Upon registering at the ISC, Marie immediately becomes a voting member. She gets to see the results of past votes, and biographies for the entire board of directors. Marie is happy with the cooperative’s past and current network management goals, including their low-income member subsidy policies, so she stays with them past the trial period. Her local cooperative also happens to be part of a strong national non-profit federation of cooperatives, so their trans-national connection maintenance costs are low. She pays a small membership maintenance fee every month. She also gets discounts for local “Internet Driver Club” (IDC) memberships, and chooses a club with equipment repair offices within walking distance. This comes in handy the one time her laptop breaks down. It turns out to be a corrupt memory slot, so the IDC mechanic has it working again within a couple of hours. Marie doesn’t know what memory slots are, but she’s happy that the laptop was fixed so quickly. She trusts that her IDC-approved mechanic couldn’t rip her off, at least not without being caught by the IDC’s Certification Committee. The mechanic would never risk losing IDC Certification.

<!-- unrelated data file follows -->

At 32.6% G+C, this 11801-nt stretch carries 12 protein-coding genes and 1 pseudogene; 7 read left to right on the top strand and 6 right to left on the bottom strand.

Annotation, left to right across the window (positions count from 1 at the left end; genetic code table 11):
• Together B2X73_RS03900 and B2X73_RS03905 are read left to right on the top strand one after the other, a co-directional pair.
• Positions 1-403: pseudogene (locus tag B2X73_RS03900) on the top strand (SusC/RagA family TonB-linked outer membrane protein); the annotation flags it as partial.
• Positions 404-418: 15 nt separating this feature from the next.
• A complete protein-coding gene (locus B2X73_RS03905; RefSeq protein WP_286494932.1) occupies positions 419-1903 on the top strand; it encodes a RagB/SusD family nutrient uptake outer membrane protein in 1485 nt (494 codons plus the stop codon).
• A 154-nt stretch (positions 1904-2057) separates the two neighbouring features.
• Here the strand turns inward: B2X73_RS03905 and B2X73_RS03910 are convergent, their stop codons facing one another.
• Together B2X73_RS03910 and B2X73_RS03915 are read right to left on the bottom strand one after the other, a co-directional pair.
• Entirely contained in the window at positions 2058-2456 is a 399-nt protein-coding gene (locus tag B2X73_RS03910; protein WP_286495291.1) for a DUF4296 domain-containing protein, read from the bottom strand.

The United States government eventually figures out that every single citizen is using the Internet, and finally decides to nationalize all national and transnational connections’ maintenance. It passes related bills unanimously, and pays for it all via egalitarian progressive taxation. The U.S. Congress forms a national Department of Communications Transport, entirely separate from MILNET. Smaller meshed networks are maintained as a matter of course by state, county, and city governments as appropriate. International links are maintained and grown on the basis of treaty agreements. Internet Service Cooperatives merge with Internet Driver Clubs, and become comprehensive non-profit Local Information Technology Cooperatives.